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Frank Holmes

Frank Holmes

Frank Holmes is CEO and chief investment officer of U.S. Global Investors, Inc., which manages a diversified family of mutual funds and hedge funds specializing…

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This Indicator Suggests A Recession May Be Looming

City

One of the most reliable indicators of an economic slowdown just flashed a warning sign this week. On Monday, the yield curve between the five-year Treasury yield and three-year Treasury yield inverted, or turned negative, for the first time since 2007. What this means is the shorter-maturity bond now pays more than the longer-maturity bond, suggesting investors believe the government is less likely to service the debt it owes in three years than in five years. Such an inversion has historically portended a recession sometime in the next six to 24 months.

(Click to enlarge)

Meanwhile, the more closely watched spread between the 10-year yield and two-year yield, though positive, sat at a lowly 15 basis points on Monday, the flattest it’s been in more than 11 years. All nine recessions since 1955 have been preceded by an inversion of the 10-year and two-year Treasury yields.

I believe the flattening yield curve is just one among a number of signs that we’re entering a more risk-off investing environment (one in which investor appetite for riskier assets, such as stocks, decreases). The recent trade war ceasefire between the U.S. and China is encouraging, but challenges still persist, including rising U.S. interest rates, Brexit, skyrocketing debt and a purchasing manager’s index (PMI) that’s steadily weakened over the past eight months.

All things considered, I think it might be time for investors to consider getting more defensive as we proceed further into the later stages of this business cycle, one of the longest in U.S. history. That means making sure you have exposure to assets that have historically done well during slowdowns in the economy and capital markets. Among my favorite are precious metals, particularly gold, and short-term, tax-free municipal bonds.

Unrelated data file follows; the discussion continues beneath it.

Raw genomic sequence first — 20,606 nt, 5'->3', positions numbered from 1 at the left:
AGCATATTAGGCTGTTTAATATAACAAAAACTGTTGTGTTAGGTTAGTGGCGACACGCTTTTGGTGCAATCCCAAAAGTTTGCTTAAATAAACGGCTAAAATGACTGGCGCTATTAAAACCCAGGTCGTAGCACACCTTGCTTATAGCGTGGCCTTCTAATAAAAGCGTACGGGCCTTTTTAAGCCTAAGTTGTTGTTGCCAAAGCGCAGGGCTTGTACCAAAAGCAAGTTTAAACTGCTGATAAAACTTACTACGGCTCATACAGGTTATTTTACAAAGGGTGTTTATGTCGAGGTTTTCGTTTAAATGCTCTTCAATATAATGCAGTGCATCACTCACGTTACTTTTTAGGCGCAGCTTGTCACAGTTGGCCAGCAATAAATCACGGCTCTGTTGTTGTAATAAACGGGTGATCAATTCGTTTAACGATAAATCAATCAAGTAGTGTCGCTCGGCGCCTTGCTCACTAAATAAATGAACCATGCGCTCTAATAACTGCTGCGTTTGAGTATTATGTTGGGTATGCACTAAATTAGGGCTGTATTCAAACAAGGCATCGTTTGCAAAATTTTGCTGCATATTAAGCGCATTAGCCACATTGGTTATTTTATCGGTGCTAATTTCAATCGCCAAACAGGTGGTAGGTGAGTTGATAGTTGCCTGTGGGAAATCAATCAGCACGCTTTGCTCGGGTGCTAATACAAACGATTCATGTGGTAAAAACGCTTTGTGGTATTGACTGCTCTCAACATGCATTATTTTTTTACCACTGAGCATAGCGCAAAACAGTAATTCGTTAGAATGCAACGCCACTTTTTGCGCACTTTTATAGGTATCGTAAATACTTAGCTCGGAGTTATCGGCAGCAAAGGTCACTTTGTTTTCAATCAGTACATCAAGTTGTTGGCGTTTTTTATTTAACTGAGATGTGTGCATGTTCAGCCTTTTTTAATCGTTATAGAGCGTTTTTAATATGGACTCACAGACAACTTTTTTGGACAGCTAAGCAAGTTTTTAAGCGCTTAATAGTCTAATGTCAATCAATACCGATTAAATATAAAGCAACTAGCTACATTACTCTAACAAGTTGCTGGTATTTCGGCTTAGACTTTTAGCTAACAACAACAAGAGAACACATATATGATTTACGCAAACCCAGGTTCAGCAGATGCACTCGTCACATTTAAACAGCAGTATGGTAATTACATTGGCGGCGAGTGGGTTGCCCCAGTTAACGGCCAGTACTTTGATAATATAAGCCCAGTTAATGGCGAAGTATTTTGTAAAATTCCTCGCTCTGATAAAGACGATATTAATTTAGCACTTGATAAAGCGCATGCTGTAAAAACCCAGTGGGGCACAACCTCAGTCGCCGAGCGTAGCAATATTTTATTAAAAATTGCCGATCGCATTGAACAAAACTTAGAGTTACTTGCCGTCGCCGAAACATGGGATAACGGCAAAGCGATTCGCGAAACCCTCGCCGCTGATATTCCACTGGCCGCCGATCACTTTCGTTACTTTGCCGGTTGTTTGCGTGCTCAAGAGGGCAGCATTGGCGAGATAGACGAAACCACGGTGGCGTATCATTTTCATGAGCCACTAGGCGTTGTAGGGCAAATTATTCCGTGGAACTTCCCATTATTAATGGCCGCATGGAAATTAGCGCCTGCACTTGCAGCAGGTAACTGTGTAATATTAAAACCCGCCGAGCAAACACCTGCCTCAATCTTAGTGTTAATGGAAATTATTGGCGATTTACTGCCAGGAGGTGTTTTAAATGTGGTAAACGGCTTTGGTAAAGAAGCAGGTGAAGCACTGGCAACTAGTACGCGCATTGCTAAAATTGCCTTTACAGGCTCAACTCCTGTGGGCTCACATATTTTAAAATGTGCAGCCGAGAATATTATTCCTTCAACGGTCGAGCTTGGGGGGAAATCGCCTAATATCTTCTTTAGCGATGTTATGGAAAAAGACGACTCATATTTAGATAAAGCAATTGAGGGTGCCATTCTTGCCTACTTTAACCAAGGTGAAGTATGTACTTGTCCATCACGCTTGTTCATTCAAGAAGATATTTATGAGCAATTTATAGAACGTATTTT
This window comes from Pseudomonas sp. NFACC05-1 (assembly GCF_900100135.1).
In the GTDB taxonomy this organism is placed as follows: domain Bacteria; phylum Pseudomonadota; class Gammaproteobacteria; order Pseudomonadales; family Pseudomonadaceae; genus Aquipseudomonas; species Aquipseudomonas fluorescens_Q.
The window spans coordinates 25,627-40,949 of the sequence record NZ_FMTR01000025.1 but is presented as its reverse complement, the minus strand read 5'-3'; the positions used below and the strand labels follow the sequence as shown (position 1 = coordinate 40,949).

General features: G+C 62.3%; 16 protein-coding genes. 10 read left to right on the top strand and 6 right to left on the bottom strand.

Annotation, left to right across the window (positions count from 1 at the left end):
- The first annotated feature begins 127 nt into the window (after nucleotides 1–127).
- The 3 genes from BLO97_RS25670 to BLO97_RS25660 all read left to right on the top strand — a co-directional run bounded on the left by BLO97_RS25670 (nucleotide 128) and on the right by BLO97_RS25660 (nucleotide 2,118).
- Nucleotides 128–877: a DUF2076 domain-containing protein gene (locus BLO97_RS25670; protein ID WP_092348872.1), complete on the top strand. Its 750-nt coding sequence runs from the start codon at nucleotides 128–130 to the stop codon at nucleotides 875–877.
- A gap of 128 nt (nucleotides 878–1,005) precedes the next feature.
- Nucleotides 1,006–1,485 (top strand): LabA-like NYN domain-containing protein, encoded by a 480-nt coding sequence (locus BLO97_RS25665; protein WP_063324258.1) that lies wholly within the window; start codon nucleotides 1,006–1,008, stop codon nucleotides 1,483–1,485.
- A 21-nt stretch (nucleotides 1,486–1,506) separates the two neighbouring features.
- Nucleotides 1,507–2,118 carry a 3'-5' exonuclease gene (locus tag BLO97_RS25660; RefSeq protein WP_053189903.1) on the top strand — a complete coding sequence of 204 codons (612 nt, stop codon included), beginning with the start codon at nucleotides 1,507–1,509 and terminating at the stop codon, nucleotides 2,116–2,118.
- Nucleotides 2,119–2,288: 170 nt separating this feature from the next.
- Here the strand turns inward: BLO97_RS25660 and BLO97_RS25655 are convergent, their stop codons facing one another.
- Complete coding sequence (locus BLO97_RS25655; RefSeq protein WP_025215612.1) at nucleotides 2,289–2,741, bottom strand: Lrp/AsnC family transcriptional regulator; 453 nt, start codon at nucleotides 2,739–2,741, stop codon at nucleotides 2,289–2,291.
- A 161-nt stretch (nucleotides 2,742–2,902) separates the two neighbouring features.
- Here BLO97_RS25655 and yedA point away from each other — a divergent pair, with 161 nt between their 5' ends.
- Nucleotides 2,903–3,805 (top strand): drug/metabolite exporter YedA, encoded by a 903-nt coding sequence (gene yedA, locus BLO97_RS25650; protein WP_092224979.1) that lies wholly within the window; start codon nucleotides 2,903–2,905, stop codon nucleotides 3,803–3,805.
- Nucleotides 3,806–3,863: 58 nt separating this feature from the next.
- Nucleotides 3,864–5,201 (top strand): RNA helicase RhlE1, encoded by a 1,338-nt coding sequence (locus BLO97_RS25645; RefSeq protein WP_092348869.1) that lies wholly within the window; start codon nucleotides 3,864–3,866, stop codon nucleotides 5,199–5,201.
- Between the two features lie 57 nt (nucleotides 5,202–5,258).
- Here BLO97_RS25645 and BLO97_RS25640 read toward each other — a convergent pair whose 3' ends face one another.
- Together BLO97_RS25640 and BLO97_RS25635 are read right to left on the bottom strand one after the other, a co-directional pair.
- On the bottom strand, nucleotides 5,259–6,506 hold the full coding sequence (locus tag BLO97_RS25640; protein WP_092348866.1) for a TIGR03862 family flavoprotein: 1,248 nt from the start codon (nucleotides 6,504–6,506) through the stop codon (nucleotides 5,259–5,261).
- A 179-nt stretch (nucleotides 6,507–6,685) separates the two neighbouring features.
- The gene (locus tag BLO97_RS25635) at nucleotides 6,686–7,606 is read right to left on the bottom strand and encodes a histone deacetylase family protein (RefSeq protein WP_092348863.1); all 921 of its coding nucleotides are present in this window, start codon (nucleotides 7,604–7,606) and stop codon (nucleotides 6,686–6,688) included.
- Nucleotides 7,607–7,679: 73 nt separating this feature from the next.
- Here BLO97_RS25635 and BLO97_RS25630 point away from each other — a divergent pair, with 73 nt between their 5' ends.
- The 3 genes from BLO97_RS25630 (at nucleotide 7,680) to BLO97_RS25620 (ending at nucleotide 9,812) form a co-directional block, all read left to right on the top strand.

Municipal Bonds Have Outperformed Higher-Risk Corporate Bonds

Municipal bonds might have a reputation for being “boring,” but personally I don’t find anything boring about potentially limiting losses in my portfolio. That’s precisely what munis managed to do lately as stocks tumbled, many of them entering correction and even bear market territory. Short-term state and local debt, as measured by the Barclays Capital 3-Year Municipal Bond Index, delivered 0.3 percent in the two months ended November 30, while high-yield and investment-grade corporate debt lost 0.2 percent and 0.4 percent, respectively. Related: The Mystery Behind Tesla's Chinese Sales Hiccup

Even the riskiest munis gained, according to Bloomberg data, helping investors staunch some of the declines they might have felt in their equity allocation.

(Click to enlarge)

Speaking of risk, munis have historically had a much lower rate of default than corporate bonds. Between 1986 and 2016, the muni default rate was only 0.04 percent, whereas corporates had one 50 times higher at 2.03 percent, according to Moody’s. On top of that, munis provide income that’s tax-free at the federal and often state levels, unlike corporate securities, which are subject to taxes.

Consider the Near-Term Tax Free Fund (NEARX)

Two months is admittedly a small sample size, so let’s take a longer view of munis’ performance using our Near-Term Tax Free Fund (NEARX). As you can see below, if you had invested $100,000 in NEARX and in an S&P 500 Index fund back in 1999, it would have taken more than 13 years for the S&P fund to catch up to and surpass NEARX.

(Click to enlarge)

While the market lost as much as 40 percent on two separate occasions, during the tech bubble and financial crisis, our short-term muni bond fund stayed relatively stable. That’s because munis, unlike stocks, favor safety and liquidity over growth—a strategy I believe investors should really consider now that there are signs of a looming equity slowdown.

I like to call this strategy “no drama” investing.

By Frank Holmes

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